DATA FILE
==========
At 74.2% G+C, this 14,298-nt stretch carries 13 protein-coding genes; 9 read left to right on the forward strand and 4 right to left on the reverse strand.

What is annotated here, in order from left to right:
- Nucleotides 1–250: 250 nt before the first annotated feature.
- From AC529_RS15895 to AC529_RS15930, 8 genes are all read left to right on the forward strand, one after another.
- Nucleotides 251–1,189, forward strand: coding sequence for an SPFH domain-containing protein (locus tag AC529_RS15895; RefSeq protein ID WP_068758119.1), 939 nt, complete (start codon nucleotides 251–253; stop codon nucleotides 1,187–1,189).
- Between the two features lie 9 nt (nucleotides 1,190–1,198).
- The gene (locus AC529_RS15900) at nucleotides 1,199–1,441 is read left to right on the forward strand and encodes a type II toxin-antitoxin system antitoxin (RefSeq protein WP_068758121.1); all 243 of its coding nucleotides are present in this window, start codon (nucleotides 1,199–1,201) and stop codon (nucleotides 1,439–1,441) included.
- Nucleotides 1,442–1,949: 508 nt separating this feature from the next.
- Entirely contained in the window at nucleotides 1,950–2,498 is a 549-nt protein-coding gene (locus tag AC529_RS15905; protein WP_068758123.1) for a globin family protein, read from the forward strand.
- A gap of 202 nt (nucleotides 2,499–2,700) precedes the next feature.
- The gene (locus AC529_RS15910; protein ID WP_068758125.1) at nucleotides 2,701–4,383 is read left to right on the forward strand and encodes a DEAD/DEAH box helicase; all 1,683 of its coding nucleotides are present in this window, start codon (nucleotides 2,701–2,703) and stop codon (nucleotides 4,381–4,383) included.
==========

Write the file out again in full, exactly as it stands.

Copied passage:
At 74.2% G+C, this 14,298-nt stretch carries 13 protein-coding genes; 9 read left to right on the forward strand and 4 right to left on the reverse strand.

What is annotated here, in order from left to right:
- Nucleotides 1–250: 250 nt before the first annotated feature.
- From AC529_RS15895 to AC529_RS15930, 8 genes are all read left to right on the forward strand, one after another.
- Nucleotides 251–1,189, forward strand: coding sequence for an SPFH domain-containing protein (locus tag AC529_RS15895; RefSeq protein ID WP_068758119.1), 939 nt, complete (start codon nucleotides 251–253; stop codon nucleotides 1,187–1,189).
- Between the two features lie 9 nt (nucleotides 1,190–1,198).
- The gene (locus AC529_RS15900) at nucleotides 1,199–1,441 is read left to right on the forward strand and encodes a type II toxin-antitoxin system antitoxin (RefSeq protein WP_068758121.1); all 243 of its coding nucleotides are present in this window, start codon (nucleotides 1,199–1,201) and stop codon (nucleotides 1,439–1,441) included.
- Nucleotides 1,442–1,949: 508 nt separating this feature from the next.
- Entirely contained in the window at nucleotides 1,950–2,498 is a 549-nt protein-coding gene (locus tag AC529_RS15905; protein WP_068758123.1) for a globin family protein, read from the forward strand.
- A gap of 202 nt (nucleotides 2,499–2,700) precedes the next feature.
- The gene (locus AC529_RS15910; protein ID WP_068758125.1) at nucleotides 2,701–4,383 is read left to right on the forward strand and encodes a DEAD/DEAH box helicase; all 1,683 of its coding nucleotides are present in this window, start codon (nucleotides 2,701–2,703) and stop codon (nucleotides 4,381–4,383) included.